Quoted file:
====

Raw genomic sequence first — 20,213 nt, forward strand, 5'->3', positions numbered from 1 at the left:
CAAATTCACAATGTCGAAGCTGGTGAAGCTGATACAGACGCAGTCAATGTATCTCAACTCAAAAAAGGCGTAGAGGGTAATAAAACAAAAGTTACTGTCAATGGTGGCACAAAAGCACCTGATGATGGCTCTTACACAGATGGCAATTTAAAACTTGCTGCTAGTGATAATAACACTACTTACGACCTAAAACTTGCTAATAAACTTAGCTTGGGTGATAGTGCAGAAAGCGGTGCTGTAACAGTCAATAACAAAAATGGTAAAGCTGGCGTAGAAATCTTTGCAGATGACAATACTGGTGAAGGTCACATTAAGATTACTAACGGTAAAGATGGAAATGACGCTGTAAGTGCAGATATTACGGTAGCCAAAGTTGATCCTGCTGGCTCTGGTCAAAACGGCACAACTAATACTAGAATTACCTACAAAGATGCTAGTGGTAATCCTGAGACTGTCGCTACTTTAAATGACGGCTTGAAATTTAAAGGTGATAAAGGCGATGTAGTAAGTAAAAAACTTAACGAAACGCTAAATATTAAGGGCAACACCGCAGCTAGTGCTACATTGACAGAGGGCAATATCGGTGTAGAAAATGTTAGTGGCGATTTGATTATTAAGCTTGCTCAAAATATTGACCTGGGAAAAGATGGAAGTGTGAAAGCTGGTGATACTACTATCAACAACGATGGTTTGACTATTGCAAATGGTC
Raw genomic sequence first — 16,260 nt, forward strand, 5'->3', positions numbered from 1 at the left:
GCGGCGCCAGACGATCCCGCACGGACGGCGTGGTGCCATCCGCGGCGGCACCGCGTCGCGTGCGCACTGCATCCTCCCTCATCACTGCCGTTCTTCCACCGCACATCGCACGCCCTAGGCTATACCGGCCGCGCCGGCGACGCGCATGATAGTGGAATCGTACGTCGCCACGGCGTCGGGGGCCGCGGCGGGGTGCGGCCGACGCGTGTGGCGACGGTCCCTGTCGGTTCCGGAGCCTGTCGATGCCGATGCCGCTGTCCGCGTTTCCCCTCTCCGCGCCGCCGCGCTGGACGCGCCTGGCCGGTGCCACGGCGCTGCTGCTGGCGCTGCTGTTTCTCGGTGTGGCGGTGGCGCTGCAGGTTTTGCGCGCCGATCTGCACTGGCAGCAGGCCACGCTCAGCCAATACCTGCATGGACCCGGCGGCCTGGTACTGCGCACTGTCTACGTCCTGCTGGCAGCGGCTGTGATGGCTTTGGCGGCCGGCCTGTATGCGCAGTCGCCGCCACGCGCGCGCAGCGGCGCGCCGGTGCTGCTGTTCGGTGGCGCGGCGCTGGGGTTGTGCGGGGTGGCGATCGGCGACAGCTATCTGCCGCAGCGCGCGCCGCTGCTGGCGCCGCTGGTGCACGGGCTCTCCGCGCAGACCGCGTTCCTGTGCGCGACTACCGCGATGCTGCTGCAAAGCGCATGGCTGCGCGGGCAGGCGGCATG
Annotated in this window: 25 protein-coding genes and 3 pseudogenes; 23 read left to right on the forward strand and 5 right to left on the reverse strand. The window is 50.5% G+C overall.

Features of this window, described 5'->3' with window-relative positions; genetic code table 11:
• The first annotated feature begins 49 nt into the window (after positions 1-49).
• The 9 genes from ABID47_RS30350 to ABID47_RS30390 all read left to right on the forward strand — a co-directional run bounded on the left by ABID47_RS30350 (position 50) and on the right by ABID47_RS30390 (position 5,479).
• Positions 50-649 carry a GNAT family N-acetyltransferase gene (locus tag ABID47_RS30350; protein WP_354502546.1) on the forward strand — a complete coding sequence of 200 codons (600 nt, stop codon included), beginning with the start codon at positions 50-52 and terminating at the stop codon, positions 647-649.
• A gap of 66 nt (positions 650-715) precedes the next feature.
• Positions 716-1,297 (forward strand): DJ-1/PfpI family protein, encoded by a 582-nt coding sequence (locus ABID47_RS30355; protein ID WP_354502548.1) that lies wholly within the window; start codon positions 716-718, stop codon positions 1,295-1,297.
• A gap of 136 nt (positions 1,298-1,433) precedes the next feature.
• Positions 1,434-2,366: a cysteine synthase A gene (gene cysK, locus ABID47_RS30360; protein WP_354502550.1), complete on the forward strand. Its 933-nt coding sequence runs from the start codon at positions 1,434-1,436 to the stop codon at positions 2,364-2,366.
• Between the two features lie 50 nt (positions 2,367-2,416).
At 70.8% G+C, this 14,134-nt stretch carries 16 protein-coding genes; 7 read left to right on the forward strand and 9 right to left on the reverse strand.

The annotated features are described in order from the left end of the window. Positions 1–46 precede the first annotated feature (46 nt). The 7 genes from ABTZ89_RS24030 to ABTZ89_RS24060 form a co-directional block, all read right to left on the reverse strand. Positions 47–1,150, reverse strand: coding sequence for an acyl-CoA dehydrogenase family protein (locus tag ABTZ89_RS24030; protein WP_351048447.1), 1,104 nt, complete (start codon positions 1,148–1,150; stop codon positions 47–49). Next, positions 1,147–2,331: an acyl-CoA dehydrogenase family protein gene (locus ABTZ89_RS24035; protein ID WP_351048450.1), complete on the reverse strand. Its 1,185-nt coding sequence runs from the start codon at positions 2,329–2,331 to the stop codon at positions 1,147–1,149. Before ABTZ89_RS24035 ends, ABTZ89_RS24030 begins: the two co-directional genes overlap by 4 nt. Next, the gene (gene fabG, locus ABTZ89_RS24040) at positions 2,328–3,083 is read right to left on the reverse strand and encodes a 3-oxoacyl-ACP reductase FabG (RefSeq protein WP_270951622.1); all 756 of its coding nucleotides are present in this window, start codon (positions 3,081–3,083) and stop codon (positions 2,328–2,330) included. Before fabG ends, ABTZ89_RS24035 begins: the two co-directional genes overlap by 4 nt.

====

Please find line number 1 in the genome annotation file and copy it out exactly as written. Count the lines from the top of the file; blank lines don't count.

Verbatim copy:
Raw genomic sequence first — 20,213 nt, forward strand, 5'->3', positions numbered from 1 at the left: